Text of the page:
I remember hearing about this stuff on the police scanner and racing down to the harbor to figure out what was going on when one of their smokestacks backfired on a drilling vessel. They lost control of the Noble Discoverer in port. I was at home making a sandwich, and I remember [KUCB reporter] Stephanie Joyce's partner at the time calling me and saying, "Hey, you should probably get down to the beach. We hear there's a boat that's approaching shore, and it's getting pretty close." So I went down there, thinking it was probably a fishing boat or something. And then I see this giant oil derrick looming over the post office. Didn't take long to figure out something had gone really wrong. They had dragged anchor in a little bit of a windstorm and wound up nosing the beach. So it seemed like it was a never-ending supply of stories, but there was this huge, overarching high-stakes narrative that we had a front seat to. And as a journalist, what more can you ask for?
KUCB: Beyond doing reporting for the community and the region, you and your newsroom also wrote this kind of unexpected national essay about the dating world of Unalaska. How did that come about?
ROSENTHAL: Literally, we were all just sitting around and making fun of this Washington Post story. Sorry to the people who wrote it, but if you've spent any time in rural Alaska, it was like a Mad Libs of clichés about what it's like to be there and what it's like to date. So we were kind of lovingly shredding it, and I was still an intern at the time. And I remember saying, "Wouldn't it be funny if we did our own version of it?" And — this is a testament to how awesome Alex and Stephanie are — they were, like, "Hell yeah, let's do it." So we pitched it to the Hairpin, which is this dearly departed "women's interest" blog-slash-literary-thing. We sent it to them, and they were, like, "Yes, absolutely. You want to talk to us about what it's like to date in this bizarre corner of America that we only know through 'Deadliest Catch'? Have at it." And it was super fun to write. I remember we all took it probably too seriously. I remember sitting around and doing group edits in my living room. I just don't know how many other newsrooms in America would let their intern spearhead a confessional essay about what it's like to date in rural America, but it's one of my favorite clips.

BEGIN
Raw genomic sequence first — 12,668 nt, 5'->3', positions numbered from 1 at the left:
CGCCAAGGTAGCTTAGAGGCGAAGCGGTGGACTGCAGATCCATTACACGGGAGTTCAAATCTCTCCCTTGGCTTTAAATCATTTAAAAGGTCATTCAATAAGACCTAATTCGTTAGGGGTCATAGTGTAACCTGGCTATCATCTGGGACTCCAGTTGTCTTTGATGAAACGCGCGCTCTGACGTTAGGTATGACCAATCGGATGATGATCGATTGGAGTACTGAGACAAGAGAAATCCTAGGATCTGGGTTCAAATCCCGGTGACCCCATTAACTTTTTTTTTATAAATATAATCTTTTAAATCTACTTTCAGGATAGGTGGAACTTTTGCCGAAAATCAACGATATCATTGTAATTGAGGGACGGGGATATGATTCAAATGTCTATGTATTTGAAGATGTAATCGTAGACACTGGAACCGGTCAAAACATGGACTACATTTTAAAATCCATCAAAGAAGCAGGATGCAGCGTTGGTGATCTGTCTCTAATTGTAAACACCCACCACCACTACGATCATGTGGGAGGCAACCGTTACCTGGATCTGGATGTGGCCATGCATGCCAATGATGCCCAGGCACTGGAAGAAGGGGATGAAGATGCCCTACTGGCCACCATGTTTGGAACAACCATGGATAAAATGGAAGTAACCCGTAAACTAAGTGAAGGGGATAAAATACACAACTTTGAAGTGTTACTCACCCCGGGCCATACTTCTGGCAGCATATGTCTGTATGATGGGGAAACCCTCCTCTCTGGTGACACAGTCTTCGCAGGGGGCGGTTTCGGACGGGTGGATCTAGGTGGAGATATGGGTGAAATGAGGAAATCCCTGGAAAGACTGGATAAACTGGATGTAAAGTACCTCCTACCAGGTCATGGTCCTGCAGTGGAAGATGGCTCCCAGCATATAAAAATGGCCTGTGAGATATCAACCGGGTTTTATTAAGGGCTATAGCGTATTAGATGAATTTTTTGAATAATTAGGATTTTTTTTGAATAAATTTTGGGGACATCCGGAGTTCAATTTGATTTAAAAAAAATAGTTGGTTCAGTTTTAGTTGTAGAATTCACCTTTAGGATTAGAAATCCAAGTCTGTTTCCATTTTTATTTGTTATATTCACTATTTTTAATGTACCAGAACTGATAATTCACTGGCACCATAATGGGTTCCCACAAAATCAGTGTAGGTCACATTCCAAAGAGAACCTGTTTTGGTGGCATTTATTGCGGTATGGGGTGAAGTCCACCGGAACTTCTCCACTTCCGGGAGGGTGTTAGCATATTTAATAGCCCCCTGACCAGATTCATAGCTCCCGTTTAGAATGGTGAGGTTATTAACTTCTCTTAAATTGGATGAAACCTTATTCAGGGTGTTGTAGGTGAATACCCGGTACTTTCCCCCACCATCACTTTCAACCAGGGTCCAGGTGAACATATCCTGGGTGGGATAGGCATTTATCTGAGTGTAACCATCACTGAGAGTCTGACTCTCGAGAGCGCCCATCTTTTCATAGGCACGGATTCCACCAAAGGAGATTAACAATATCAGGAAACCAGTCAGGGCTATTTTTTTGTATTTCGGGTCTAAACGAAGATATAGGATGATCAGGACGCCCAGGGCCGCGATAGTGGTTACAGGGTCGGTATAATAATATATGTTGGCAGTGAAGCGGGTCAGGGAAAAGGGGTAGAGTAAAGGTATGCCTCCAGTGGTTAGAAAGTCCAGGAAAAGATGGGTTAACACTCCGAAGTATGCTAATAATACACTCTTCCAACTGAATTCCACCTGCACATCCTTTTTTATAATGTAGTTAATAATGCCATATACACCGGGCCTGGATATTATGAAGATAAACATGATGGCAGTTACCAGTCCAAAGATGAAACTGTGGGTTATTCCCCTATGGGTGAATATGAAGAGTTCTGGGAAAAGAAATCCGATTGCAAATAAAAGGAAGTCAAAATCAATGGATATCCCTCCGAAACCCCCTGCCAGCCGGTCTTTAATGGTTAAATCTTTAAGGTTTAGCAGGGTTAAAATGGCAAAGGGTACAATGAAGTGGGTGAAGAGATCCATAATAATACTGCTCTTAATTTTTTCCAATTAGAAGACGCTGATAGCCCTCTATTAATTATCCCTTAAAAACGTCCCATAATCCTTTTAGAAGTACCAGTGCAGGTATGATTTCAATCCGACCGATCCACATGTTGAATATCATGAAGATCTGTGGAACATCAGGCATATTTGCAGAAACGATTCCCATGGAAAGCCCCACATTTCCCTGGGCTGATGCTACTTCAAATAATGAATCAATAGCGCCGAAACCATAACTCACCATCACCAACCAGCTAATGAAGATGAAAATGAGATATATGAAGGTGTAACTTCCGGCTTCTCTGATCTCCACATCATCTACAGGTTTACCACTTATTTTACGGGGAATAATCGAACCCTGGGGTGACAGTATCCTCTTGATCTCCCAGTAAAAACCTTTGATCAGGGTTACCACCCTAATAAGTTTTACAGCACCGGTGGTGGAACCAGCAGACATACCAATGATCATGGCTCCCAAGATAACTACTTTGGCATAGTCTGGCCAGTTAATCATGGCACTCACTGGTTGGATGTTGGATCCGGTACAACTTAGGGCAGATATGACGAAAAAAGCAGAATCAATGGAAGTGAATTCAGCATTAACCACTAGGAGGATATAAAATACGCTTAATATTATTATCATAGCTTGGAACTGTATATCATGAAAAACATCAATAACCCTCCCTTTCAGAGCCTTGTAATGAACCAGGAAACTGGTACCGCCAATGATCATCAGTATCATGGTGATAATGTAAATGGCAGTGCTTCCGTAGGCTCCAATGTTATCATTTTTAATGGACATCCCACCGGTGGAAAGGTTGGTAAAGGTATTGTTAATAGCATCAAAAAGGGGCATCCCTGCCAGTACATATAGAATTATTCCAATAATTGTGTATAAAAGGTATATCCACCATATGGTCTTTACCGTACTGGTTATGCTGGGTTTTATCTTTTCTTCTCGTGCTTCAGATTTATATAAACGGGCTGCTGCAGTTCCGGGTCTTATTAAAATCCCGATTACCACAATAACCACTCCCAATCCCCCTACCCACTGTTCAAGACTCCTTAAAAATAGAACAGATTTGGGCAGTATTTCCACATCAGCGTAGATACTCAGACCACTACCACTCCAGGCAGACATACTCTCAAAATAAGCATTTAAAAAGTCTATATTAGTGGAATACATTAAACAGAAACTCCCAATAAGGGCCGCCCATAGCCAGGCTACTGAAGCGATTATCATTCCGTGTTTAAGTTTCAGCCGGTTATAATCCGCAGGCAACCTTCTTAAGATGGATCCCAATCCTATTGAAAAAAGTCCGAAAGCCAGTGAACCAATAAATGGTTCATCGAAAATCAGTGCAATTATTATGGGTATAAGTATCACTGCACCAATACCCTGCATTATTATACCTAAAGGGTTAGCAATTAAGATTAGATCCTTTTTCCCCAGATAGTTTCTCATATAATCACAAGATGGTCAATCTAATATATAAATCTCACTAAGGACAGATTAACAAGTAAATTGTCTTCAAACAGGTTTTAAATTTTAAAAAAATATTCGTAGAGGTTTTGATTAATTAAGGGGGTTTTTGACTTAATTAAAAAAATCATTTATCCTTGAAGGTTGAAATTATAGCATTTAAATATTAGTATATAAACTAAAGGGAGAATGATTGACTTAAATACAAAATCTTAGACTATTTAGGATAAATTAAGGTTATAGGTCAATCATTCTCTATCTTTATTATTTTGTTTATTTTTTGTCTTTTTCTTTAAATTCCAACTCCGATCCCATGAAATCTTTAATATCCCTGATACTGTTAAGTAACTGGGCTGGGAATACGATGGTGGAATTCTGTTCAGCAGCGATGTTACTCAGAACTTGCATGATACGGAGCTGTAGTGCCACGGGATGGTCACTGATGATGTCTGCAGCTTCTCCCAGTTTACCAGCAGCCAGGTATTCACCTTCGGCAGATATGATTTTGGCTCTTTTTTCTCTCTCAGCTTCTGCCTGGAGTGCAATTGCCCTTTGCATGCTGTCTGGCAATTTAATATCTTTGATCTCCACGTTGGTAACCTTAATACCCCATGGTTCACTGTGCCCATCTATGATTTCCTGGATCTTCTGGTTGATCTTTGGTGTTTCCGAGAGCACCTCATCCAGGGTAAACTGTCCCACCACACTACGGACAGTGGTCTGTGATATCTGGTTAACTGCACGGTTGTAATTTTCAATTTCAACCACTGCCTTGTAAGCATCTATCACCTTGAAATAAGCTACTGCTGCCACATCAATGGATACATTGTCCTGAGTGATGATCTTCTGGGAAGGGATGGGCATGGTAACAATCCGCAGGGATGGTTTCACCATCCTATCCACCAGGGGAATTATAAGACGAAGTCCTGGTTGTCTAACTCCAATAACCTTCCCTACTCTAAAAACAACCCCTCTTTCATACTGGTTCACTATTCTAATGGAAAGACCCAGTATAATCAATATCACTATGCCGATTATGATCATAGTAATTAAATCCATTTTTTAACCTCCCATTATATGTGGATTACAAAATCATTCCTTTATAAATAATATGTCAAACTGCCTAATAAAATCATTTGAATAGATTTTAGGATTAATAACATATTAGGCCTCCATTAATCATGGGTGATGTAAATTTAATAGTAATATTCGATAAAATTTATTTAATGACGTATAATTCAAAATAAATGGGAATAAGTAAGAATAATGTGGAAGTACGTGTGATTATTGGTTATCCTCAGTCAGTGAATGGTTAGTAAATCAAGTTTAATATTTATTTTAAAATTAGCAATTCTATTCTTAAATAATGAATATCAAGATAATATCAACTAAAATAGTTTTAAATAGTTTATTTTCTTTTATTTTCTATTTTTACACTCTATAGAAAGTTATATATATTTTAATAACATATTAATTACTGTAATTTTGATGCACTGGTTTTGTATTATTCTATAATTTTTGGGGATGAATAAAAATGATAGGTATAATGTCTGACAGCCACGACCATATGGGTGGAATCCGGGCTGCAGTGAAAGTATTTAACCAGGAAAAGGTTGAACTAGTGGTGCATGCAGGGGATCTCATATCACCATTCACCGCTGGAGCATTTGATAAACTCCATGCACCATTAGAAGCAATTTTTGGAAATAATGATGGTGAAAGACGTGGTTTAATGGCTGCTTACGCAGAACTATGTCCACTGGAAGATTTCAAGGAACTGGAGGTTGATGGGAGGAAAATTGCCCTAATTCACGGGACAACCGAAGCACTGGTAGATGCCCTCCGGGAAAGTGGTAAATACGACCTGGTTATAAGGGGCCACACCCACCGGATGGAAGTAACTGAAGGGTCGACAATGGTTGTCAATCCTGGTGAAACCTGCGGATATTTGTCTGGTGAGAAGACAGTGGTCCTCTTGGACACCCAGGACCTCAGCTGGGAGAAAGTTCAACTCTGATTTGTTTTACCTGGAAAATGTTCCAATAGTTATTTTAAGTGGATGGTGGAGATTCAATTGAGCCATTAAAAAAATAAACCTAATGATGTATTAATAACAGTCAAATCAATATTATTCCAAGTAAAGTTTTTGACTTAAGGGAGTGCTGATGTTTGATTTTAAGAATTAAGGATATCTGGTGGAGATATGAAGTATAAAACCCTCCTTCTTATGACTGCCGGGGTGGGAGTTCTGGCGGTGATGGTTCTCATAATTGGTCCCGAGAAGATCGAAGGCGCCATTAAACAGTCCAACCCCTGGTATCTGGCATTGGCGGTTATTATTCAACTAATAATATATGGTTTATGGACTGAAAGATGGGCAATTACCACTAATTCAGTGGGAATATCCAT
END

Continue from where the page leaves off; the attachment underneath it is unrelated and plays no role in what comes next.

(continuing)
KUCB: I also want to ask you about your life in Unalaska outside of writing and reporting. What was your time here like?
ROSENTHAL: I was like a real indoors-kid kind of nerd before I moved to Unalaska, and I discovered this love of hiking — and running, of all things — that I just did not know I had within me. I did the Summer Bay half marathon a couple times, and I didn't die. It really got under my skin, and I still do all of that stuff. I still run. I still hike. I love to get out on the water when I can. And one of my fondest memories is the day I decided I was going to stay in Unalaska and transition from being an intern to being a full-time reporter. I went out on a tubing trip. We put on dry suits and went tubing around the island, which was ridiculous. I still have photos of it. I look super dumb, but very, very happy. And I just don't get to do stuff like that anymore. Obviously, no one does once you leave Unalaska. It's part of the magic of that place. So yeah, I don't know. It just turned me into this weird, adventure-loving person that I didn't know I could be. I'm really grateful for that.
Listen to some of Lauren Rosenthal's reporting: